As writers, we’re constantly coming up with fresh story ideas, and inevitably some of them will be absolute gold, whilst others…well others won’t be! I, for one, have definitely cringed at some of my ideas when looking back through old notebooks and my Evernote folders, and thought ‘what the hell was I thinking?!’. But at the time it must have seemed like a good idea, because why else would I have written it down?
So how do you tell the difference between a good idea that you should definitely follow up (or ‘a keeper’, as I think of it) and a dud? Well here’s a few indicators that your shiny new idea is a keeper:
- You’re so excited about it you want to start writing right now.
Sometimes a good story idea will slowly start to grow and germinate in your mind, maturing like some kind of stinky cheese until it’s ripe enough to start writing, and that’s perfectly fine. But often the sign of a really good idea is when it comes to you suddenly and you’re so excited by it you want to start writing right now.
Of course there’s a chance that the initial burst of inspiration will burn out, but often if an idea gives you that level of excitement from the start, it’ll continue to excite you, and it’s going to be a keeper!
- It sounds like a story you’d like to read.
There’s a great quote by Toni Morrison that goes, ‘if there’s a book that you want to read, but it hasn’t been written yet, then you must write it.’ Therefore one way to tell if an idea is something you should work on or discard is to think about whether or not you would want to read that story if it was by another author.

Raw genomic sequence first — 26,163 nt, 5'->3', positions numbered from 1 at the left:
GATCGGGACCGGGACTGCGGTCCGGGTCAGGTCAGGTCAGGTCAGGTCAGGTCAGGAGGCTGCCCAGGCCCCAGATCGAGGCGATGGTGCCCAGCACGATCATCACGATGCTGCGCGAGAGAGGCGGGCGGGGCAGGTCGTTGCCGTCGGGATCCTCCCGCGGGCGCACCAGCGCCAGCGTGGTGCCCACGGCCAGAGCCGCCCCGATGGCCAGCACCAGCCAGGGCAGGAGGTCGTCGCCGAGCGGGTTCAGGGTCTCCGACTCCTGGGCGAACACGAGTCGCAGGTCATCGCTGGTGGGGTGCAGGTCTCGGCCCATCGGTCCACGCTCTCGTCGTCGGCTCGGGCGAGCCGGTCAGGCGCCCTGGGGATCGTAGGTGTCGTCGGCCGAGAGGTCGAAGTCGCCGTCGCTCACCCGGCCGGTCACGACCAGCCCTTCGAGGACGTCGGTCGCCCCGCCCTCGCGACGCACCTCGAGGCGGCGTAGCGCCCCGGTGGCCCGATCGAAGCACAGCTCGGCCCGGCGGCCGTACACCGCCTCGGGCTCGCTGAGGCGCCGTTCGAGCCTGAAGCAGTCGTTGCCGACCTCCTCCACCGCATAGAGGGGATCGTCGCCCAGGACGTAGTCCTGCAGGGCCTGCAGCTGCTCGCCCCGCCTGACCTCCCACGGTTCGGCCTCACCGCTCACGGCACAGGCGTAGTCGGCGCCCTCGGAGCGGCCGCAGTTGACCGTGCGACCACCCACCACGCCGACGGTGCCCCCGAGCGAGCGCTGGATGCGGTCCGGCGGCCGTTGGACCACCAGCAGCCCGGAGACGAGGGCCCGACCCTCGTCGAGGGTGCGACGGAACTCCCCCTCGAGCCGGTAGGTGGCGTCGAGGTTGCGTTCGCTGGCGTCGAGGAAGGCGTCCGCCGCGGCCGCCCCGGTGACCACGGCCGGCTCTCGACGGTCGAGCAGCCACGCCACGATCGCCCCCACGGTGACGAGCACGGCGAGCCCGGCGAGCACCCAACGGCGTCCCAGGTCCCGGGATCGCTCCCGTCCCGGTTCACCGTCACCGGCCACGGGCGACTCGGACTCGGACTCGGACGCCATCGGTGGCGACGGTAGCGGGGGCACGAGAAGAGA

You could even write a book blurb for it, and look at it as if it’s the blurb of a random book you’ve picked up off the library shelf or seen for sale in a bookshop. If it’s something you would genuinely be excited to read, then there’s a good chance that other people would be too, and the idea is probably a keeper!
- It stands the test of time.
Good ideas are usually the ones that still seem like good ideas after the initial burst of inspiration (and yes, I know I said in the first point that the ones you want to write right now are often best, but that doesn’t mean you should start writing them immediately!). Therefore it can be a good idea to note down any ideas you suspect could be truly great and then give them a little time, to see if you still love them just as much a week or two down the line. If you do, you could have a keeper on your hands!
- You can’t stop thinking about it.
Ever since that shiny new idea popped into your head, you haven’t been able to stop thinking about: not when you’re at work, or on the bus, or in the shower, or even when you’re reading something else. Good ideas don’t like to be forgotten after all, so an idea that won’t leave is probably a keeper (and this is yet another reason to note down ideas and wait a bit – to see if you forget the idea, or if it nags at you, begging to be written)!
So how do you personally separate your good ideas from your bad/OKish ideas? How do you know when you’ve found a keeper?